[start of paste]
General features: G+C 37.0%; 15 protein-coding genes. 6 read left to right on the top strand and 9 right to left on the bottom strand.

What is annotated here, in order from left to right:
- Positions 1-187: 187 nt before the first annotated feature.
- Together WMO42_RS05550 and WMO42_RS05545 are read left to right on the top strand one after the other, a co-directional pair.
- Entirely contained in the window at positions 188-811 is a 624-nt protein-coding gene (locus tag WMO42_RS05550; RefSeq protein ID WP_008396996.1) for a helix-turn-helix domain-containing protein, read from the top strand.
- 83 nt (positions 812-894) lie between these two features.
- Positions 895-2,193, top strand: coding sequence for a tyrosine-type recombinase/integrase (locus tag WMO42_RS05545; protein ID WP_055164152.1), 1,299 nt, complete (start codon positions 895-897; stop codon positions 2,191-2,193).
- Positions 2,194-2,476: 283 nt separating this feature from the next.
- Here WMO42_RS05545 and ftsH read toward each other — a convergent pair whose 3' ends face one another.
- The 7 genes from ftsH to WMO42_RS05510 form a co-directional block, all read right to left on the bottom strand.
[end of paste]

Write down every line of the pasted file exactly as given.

General features: G+C 37.0%; 15 protein-coding genes. 6 read left to right on the top strand and 9 right to left on the bottom strand.

What is annotated here, in order from left to right:
- Positions 1-187: 187 nt before the first annotated feature.
- Together WMO42_RS05550 and WMO42_RS05545 are read left to right on the top strand one after the other, a co-directional pair.
- Entirely contained in the window at positions 188-811 is a 624-nt protein-coding gene (locus tag WMO42_RS05550; RefSeq protein ID WP_008396996.1) for a helix-turn-helix domain-containing protein, read from the top strand.
- 83 nt (positions 812-894) lie between these two features.
- Positions 895-2,193, top strand: coding sequence for a tyrosine-type recombinase/integrase (locus tag WMO42_RS05545; protein ID WP_055164152.1), 1,299 nt, complete (start codon positions 895-897; stop codon positions 2,191-2,193).
- Positions 2,194-2,476: 283 nt separating this feature from the next.
- Here WMO42_RS05545 and ftsH read toward each other — a convergent pair whose 3' ends face one another.
- The 7 genes from ftsH to WMO42_RS05510 form a co-directional block, all read right to left on the bottom strand.